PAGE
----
In executing a steady state run, much of it would be around MFP pace, ensuring he was dialing in good form throughout.
Early Season Vs. Race Season Running
Imagine Jesse running an interval session like 6 x 1KM at a strong race pace effort (5.10 min/mile). In the early season, he may recover between these intervals with easy running, but as we edge closer to key races, I would ask Jesse to recover at MFP. This brings the bottom up - more realistic to a race simulation - and prepares him for race performance.
You may be reading this and wondering: what if I'm not able to hit all of the elements of good form? How does MFP apply to me? Let’s review a less experienced runner’s approach. For the sake of the example, we will call him Phil:
Goal Race Pace: Phil's race pace in an IRONMAN 70.3 is ~ 9.30-9.40 min/mile.
At his race pace, it is impossible for Phil to retain all of the elements of good form. In fact, it is going to be tough to truly retain all elements of good form at any pace slower than 8.30. Therefore, Phil may never achieve all elements of good form, but that doesn’t disqualify him from utilizing MFP as a concept for improving. For Phil, he has:
- Walking: With good purposeful form and intentional leg drive and arm swing behind the hip line to work on posterior activation.
- Running Below MFP: He runs with his best sustainable form, with as many elements of good form as possible (he will likely miss on real leg drive in his running).
- Running At True MFP: Short intervals of work to get him truly running with form. These might be very short, but effective, speed-based intervals.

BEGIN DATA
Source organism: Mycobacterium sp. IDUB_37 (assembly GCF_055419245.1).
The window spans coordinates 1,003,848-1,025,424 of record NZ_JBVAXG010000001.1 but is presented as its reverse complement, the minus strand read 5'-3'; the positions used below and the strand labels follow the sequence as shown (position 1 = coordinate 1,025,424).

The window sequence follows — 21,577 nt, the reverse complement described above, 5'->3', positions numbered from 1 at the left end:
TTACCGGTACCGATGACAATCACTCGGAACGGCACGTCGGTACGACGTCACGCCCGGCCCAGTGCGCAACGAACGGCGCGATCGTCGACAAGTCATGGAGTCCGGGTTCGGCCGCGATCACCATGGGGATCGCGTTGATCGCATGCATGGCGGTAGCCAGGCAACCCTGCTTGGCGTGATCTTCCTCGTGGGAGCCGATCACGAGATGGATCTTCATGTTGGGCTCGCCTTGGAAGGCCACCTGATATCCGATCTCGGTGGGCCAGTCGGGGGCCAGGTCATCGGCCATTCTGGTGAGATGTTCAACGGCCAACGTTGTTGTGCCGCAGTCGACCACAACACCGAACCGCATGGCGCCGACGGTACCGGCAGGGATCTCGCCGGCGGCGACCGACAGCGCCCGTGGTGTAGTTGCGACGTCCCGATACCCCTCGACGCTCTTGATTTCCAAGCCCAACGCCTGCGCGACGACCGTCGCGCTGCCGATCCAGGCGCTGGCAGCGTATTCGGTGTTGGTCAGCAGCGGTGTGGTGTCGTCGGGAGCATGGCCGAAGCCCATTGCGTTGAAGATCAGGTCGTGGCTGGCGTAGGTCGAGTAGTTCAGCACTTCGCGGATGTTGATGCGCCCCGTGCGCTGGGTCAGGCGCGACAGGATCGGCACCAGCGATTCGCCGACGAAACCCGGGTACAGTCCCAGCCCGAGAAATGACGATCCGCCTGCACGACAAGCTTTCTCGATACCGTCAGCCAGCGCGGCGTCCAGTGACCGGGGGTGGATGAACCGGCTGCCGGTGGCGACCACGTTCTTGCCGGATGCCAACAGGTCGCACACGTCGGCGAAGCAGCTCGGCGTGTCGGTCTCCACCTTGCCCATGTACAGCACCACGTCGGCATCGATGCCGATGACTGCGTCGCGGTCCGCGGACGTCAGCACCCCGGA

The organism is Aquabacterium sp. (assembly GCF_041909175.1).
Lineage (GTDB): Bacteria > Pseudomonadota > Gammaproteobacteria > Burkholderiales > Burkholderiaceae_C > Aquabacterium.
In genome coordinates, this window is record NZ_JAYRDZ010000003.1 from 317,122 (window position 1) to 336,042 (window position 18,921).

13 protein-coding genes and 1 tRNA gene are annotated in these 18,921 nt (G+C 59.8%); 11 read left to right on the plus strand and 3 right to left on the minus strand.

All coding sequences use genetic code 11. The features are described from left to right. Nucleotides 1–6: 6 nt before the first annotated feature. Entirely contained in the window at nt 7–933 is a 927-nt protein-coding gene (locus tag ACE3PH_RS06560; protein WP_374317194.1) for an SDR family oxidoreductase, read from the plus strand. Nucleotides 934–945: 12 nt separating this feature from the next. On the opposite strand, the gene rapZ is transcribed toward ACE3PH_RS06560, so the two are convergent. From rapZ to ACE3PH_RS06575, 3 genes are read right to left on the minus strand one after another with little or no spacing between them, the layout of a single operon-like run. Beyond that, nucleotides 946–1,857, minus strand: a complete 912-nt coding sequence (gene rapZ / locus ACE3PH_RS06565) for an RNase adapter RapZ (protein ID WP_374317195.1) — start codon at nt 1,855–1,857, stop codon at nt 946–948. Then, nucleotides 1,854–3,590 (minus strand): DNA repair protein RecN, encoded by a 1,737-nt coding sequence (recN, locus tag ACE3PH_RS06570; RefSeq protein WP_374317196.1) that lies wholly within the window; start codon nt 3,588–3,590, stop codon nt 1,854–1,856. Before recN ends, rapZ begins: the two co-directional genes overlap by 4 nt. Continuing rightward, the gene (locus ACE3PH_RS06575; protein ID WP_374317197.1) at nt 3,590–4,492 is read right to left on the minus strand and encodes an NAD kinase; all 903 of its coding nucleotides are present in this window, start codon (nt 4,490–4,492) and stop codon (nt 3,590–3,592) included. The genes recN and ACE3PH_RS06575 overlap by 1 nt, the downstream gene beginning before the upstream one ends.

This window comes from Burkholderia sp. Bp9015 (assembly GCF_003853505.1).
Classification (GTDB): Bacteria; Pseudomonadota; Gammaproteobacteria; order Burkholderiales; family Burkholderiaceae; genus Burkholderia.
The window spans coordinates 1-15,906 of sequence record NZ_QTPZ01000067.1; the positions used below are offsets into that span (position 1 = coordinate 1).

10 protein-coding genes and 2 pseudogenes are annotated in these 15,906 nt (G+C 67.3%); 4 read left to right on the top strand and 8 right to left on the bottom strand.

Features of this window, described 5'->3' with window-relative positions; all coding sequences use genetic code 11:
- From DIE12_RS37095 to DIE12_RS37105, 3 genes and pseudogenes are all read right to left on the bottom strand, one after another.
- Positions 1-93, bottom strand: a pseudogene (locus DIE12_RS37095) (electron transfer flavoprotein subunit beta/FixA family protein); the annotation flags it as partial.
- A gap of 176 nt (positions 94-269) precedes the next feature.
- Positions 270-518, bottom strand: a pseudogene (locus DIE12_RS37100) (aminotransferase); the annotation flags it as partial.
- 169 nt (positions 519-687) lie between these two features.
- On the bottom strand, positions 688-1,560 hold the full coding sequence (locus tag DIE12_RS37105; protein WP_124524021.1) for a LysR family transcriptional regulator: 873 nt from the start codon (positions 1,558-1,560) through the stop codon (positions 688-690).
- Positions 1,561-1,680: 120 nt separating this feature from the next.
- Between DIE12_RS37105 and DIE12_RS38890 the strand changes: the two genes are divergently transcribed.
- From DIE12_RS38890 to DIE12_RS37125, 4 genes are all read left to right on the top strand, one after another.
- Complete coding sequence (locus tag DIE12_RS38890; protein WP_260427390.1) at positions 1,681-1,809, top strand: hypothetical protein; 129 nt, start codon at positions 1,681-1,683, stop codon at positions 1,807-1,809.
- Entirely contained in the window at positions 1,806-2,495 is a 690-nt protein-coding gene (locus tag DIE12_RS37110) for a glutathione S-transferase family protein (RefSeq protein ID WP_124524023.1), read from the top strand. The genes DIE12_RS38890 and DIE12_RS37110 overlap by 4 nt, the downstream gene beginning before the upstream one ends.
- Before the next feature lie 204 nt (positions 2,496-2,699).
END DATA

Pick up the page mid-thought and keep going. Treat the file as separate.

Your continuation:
So how does he approach sessions?
For many, there is no such thing as easy running. In fact, some are unable to achieve all elements of good form for more than a few steps. In an easy run, this athlete would mix short bouts of good form based running (as many elements as he can sustain) with purposeful walking.
When a weaker runner approaches an endurance run, we know that they will be unable to retain all elements of good form throughout the run. In this case, we would ask for ‘best form’ running (MFP) broken up with purposeful walking. There is little point in practicing poor form over and over. Notice that there is a minimal difference for a very weak runner between easy and endurance running, so integrate more walking (with purpose) when running for recovery.
Race Specific Running
When doing interval based runs, or race specific prep, the weaker runner has the opportunity to mix running speeds for the first time. In these sessions, the athlete would have a mix of running, running stronger (intervals), and walking for recovery. A weaker runner cannot return to MFP running to recover as the cost is too high, so they would simply walk.
To summarize, MFP is a tool for training and a feeling that you should chase. It centers you around retaining the best elements of form in your running (or walking) throughout the sessions. It is neither a pace, nor a heart rate, but a framework to drive your flow and feeling forward. You will have a different relationship with MFP based on your running ability, but it will be of high value for you if you embrace it.